• Khoury P.R.
      • Meyer R.A.
      Frequency and significance of left ventricular thickening in transplanted hearts in children.
      • Mahle W.T.
      • Cardis B.M.
      • Ketchum D.
      • et al.
      Reduction in initial ventricular systolic and diastolic velocities after heart transplantation in children: improvement over time identified by tissue Doppler imaging.
      • Asante-Korang A.
      • Fickey M.
      • Boucek M.M.
      • Boucek Jr, R.J.
      Diastolic performance assessed by tissue Doppler after pediatric heart transplantation.
      • Stinson E.B.
      • Caves P.K.
      • Griepp R.B.
      • et al.
      Hemodynamic observations in the early period after human heart transplantation.
      • Rothman S.A.
      • Jeevanandam V.
      • Combs W.G.
      • et al.
      Eliminating bradyarrhythmias after orthotopic heart transplantation.
      • Zieroth S.
      • Ross H.
      • Rao V.
      • et al.
      Permanent pacing after cardiac transplantation in the era of extended donors.
      • Costanzo-Nordin M.R.
      • Liao Y.L.
      • Grusk B.B.
      • et al.
      Oversizing of donor hearts: beneficial or detrimental?.
      • Minev P.A.
      • El-Banayosy A.
      • Minami K.
      • et al.
      Differential indication for mechanical circulatory support following heart transplantation.
      • Ibrahim M.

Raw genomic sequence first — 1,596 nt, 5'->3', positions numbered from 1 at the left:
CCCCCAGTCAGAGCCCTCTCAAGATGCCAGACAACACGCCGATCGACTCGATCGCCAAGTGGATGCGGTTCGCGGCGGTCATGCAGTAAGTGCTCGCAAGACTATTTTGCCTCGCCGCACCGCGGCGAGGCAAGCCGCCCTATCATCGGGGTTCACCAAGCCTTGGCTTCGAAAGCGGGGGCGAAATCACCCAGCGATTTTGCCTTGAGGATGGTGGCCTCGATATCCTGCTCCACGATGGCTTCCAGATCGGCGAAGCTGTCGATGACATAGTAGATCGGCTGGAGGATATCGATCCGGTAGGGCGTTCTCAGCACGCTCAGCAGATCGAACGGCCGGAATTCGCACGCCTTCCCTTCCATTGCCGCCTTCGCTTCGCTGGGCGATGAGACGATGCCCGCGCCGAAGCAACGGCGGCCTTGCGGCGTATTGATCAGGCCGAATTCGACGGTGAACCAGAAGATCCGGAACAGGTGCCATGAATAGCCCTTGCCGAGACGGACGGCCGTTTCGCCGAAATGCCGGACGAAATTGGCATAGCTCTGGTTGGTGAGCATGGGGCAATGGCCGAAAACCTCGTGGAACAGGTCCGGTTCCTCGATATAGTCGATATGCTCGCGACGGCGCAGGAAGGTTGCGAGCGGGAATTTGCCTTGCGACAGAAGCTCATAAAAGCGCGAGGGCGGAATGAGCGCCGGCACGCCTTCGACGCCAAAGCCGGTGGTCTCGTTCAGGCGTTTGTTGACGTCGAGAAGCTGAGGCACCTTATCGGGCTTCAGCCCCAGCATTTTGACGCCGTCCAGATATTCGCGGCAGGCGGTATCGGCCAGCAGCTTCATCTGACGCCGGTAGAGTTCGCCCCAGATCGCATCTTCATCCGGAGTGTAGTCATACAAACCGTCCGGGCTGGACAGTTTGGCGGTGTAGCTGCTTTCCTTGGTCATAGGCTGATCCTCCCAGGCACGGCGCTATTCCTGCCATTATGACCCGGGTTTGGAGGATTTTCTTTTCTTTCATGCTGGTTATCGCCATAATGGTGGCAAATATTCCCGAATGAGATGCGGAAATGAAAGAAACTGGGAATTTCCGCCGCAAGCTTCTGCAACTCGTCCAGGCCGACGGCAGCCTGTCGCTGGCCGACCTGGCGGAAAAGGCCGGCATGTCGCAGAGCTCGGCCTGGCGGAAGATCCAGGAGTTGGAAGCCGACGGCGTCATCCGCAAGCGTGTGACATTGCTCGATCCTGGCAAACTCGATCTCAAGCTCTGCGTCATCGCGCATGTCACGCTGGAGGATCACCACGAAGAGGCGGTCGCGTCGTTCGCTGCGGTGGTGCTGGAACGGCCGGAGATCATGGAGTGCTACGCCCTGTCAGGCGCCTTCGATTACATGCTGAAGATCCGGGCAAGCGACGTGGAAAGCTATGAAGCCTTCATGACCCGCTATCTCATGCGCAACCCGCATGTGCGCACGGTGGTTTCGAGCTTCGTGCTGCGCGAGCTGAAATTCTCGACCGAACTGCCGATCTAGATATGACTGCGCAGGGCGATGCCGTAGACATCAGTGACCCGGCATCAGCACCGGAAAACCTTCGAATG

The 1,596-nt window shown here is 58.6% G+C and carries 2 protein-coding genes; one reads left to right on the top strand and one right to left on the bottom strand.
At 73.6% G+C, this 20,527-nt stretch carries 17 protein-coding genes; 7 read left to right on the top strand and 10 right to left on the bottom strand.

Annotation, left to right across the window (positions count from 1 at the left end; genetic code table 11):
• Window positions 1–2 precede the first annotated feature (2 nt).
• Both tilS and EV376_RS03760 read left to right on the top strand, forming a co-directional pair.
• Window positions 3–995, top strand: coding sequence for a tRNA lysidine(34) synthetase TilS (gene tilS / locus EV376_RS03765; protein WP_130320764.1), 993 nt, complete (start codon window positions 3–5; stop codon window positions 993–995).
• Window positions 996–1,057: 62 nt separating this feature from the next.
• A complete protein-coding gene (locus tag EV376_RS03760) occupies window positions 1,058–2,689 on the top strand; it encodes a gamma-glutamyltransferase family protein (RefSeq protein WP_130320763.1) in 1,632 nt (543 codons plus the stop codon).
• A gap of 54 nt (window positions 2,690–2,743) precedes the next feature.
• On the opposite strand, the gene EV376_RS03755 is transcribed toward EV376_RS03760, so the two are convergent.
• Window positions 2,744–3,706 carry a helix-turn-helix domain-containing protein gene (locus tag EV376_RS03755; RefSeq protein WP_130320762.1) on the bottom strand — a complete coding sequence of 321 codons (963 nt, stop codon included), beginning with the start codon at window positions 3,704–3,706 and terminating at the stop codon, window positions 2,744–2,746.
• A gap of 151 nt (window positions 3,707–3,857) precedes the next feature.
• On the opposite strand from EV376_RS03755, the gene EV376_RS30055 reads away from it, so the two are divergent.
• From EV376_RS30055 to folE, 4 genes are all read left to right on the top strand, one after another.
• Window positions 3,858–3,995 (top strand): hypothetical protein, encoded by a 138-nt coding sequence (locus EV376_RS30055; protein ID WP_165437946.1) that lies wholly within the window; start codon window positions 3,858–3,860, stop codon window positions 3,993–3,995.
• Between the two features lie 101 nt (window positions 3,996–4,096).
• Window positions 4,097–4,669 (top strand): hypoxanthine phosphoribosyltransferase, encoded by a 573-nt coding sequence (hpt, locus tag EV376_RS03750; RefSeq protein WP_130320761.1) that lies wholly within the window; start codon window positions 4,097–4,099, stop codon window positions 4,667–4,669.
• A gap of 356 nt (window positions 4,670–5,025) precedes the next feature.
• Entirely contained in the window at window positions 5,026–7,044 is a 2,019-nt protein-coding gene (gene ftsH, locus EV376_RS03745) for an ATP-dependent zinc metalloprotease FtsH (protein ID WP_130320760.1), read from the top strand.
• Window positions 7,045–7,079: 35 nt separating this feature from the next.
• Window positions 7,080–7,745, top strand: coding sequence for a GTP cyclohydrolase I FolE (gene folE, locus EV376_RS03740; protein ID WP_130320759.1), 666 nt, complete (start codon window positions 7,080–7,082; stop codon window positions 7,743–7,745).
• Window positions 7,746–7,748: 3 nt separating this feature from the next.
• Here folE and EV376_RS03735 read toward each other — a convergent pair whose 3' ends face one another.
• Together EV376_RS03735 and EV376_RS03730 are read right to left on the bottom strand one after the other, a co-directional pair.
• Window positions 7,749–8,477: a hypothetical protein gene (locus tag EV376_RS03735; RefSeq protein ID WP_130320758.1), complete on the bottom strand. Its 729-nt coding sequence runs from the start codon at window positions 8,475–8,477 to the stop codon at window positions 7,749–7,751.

• Hendry P.
      • Masters R.
      • et al.
      Management of acute severe perioperative failure of cardiac allografts: a single-centre experience with a review of the literature.
      • Santise G.
      • Petrou M.
      • Pepper J.R.
      • et al.
      Levitronix as a short-term salvage treatment for primary graft failure after heart transplantation.
      • Huang J.
      • Trinkaus K.
      • Huddleston C.B.
      • et al.
      Risk factors for primary graft failure after pediatric cardiac transplantation: importance of recipient and donor characteristics.
      • Mehra M.R.
      • Kobashigawa J.
      • Starling R.
      • et al.
      Listing criteria for heart transplantation: International Society for Heart and Lung Transplantation guidelines for the care of cardiac transplant candidates—2006.
      • Bhatia S.J.
      • Kirshenbaum J.M.
      • Shemin R.J.
      • et al.
      Time course of resolution of pulmonary hypertension and right ventricular remodeling after orthotopic cardiac transplantation.
      • Stobierska-Dzierzek B.
      • Awad H.
      • Michler R.E.
      The evolving management of acute right-sided heart failure in cardiac transplant recipients.
      • Kieler-Jensen N.
      • Lundin S.
      • Ricksten S.E.
      Vasodilator therapy after heart transplantation: effects of inhaled nitric oxide and intravenous prostacyclin, prostaglandin E1, and sodium nitroprusside.

      Class I

      • 1
        Peri-operative monitoring of heart transplant recipients should include (1) continuous ECG monitoring; (2) post-operative 12-lead ECG; (3) invasive arterial pressure monitoring; (4) direct measurement of right atrial pressure (RAP) or central venous pressure (CVP); (5) measurement of left atrial or pulmonary artery wedge pressure (PAWP); (6) intermittent measurement of cardiac output (CO); (7) continuous measurement of arterial oxygen saturation; (8) intraoperative transesophageal echocardiogram (TEE); (9) continuous assessment of urinary output.